Wednesday, April 16, 2014
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Film breakdown: Chip Kelly's failed 'swinging gate' 2-point conversion was a bad execution, not bad play calling

In the 1st quarter of the Eagles-Chiefs game, we got to see the first glimpse of Chip Kelly's "swinging gate" formation. For those of you who are unfamiliar with the concept, the great Oregon website FishDuck.com explains:

Film breakdown: Chip Kelly's failed 'swinging gate' 2-point conversion was a bad execution, not bad play calling

In the 1st quarter of the Eagles-Chiefs game, we got to see the first glimpse of Chip Kelly's "swinging gate" formation. For those of you who are unfamiliar with the concept, the great Oregon website FishDuck.com explains:

It failed, and the Eagles were left with a 10-6 deficit instead of 10-7 if they had just kicked the extra point. Pundits far and wide bemoaned the call, with overtones of, "Hey college boy, that stuff doesn't work in the NFL."

For at least one week, it didn't work in the NFL. Then again, it didn't always work at Oregon either, as you'll see at the 1:13 mark in the video above.

Let's take a look at the play from Thursday night.

As you can see, the Eagles have the wall set up in front of TE Zach Ertz on the left side. If you'll notice, the Eagles have 5 blockers on 5 defenders. Advantage: Eagles.

This should be a walk-in for two points the majority of the time.

"We had the numbers, 6 on 5," said Ertz, "and unfortunately we just didn't get it done. They wanted me to get the ball and attack the gap. Unfortunately, I just didn't get it done. We have to make that play, obviously."

"It was a good scheme," said Todd Herremans. "We should have gotten into the end zone there easily. We should have been able to walk in.

"If the numbers are right, you go with it. If they're not, you shift back [into FG position]."

Chip Kelly also noted that if the Eagles line up in the swinging gate, they always have the option to move into FG position and take the easy PAT if they don't like what they see.

Below is a screen grab of what actually happened on the play. There were two issues from an execution standpoint. First, Lane Johnson doubled the defender already being blocked by Evan Mathis, when it appears that his responsibility was probably to block Tamba Hali (circled). Hali was instead completely unblocked with a free run at Ertz. Secondly, the snap by Jon Dorenbos was a little behind Ertz. Ertz had to take a step back to go get it (as you can see in the shot below), which slowed him down in attacking the end zone:

Hali made the play, and dolts across the country proclaimed, "Chip Kelly is Steve Spurrier 2.0!" Others made reference to Jim Zorn running the swinging gate when he was the coach of the Redskins:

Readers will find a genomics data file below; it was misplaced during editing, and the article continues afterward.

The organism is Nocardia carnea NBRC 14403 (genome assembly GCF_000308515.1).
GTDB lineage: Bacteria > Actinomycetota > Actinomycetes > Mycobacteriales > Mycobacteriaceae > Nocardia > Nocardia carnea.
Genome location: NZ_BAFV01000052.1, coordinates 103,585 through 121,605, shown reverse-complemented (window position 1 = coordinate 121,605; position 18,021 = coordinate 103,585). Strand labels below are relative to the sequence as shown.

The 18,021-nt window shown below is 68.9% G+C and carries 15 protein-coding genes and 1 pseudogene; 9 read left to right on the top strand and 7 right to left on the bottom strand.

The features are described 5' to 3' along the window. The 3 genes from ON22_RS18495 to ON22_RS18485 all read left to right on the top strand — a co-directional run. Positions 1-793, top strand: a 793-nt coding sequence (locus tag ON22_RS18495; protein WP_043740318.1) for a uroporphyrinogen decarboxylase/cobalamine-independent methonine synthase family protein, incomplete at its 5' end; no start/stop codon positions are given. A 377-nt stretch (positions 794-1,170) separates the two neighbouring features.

Does this look anything like what Chip Kelly did Thursday night?

The reality is that the 2-point conversion absolutely should have worked, as Herremans noted.

The Eagles did not work on the swinging gate formation in front of the media all throughout training camp, so as not to give it away, but it is something they have been practicing for some time. As far back as OTAs in June, before the Eagles had begun working on the scheme, I quizzed some Eagles players for The Morning Call on whether or not they recognized the formation. 

I asked 6 random (and anonymous) Eagles defenders to take my pop quiz. It was a mix of defensive linemen, linebackers, defensive backs, rookies, grizzled vets, and younger vets. I showed each of them the following formation that I scribbled on my notepad:

This was the same formation used by the Ducks when they threw to the long snapper against Stanford:

Assuming the long snapper (the guy with the "X" inside the circle) snapped it directly to the holder (the guy directly behind him), I asked the Eagles defenders to identify the 5 eligible receivers.

The answer is here:

The answers I received by the 6 players I interviewed were all over the map. In fact, just one player correctly identified the 5 eligible receivers. I approached each player I interviewed with the promise that they would remain anonymous, but since I don't think he'll mind (seeing as he was the one who answered the question correctly), I'll just go ahead and say that the one correct answer was given by Casey Matthews, who played for Kelly at Oregon.

The point is this - Based on the answers received from the non-Oregon Eagles that I interviewed, there's a decent chance that most players around the rest of the NFL would also be confused as to which players they needed to cover if Chip Kelly were to try these shenanigans. That is an enormous advantage for the offense, and the Eagles were in a position to capitalize Thursday night. They simply didn't execute.

Coaches around the league likely took notice that the Eagles had a "hat-on-hat" (blocker-on-blocker) advantage here, and that will concern them. At the very least, Kelly has now forced opposing teams to have to spend valuable extra time preparing against the Eagles for something as basic as a PAT attempt.

To be clear, if it were the 4th quarter, this would be bad situational football. But in the 1st quarter, if you have a reasonably good expectation to get 2 points instead of 1, a calculated gamble is worth the risk.

The swinging gate probably isn't going away just because it failed on its first attempt. And if you don't like it, just know that your opinion is aligned with Skip Bayless.

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